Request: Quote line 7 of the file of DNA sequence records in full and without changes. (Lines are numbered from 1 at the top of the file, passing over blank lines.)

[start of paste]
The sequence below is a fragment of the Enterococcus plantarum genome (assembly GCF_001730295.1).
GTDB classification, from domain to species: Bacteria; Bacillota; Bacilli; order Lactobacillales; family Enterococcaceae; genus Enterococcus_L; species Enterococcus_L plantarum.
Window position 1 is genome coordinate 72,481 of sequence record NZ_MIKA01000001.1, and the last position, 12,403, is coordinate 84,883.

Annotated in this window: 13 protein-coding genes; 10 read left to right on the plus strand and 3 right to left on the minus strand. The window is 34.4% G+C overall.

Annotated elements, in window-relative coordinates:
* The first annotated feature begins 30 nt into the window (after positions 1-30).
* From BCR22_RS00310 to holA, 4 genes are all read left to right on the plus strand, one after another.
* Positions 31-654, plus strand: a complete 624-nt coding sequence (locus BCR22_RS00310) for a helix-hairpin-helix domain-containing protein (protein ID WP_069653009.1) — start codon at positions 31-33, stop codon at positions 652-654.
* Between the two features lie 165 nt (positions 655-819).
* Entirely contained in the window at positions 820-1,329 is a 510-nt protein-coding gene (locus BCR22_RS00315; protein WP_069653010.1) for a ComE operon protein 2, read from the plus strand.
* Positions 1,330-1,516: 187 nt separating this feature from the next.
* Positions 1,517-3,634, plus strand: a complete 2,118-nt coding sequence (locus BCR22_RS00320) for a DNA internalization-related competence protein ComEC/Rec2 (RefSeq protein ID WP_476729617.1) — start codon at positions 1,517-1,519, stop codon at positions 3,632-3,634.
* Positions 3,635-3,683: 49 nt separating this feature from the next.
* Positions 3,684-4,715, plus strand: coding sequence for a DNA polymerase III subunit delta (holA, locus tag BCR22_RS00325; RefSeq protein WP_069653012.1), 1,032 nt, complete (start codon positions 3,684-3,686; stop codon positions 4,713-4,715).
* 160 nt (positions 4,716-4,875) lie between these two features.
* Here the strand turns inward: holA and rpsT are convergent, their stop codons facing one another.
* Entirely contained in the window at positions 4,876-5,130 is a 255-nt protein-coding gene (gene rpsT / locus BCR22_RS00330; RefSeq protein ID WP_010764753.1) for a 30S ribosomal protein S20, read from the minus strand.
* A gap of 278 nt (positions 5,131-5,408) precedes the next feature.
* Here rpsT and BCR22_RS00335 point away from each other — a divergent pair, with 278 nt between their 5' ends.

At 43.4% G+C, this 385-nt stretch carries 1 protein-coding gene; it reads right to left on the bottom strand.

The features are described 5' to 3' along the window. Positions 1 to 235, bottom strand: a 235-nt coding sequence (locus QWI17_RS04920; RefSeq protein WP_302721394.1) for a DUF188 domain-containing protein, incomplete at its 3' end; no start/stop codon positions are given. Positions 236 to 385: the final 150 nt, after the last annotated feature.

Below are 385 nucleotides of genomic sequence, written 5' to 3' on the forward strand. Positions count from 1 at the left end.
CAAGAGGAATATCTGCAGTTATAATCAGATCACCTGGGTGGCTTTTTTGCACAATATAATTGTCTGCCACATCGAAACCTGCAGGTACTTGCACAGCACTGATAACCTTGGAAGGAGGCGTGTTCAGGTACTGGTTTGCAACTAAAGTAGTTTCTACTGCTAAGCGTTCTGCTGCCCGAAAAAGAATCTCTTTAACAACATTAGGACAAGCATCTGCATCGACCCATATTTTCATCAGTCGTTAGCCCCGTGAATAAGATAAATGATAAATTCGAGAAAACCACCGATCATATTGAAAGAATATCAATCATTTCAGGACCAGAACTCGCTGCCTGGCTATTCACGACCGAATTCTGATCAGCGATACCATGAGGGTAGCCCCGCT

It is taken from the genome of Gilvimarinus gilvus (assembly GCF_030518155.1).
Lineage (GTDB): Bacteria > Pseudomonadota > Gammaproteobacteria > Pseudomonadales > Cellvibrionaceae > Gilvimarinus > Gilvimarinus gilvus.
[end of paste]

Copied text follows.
* From BCR22_RS00310 to holA, 4 genes are all read left to right on the plus strand, one after another.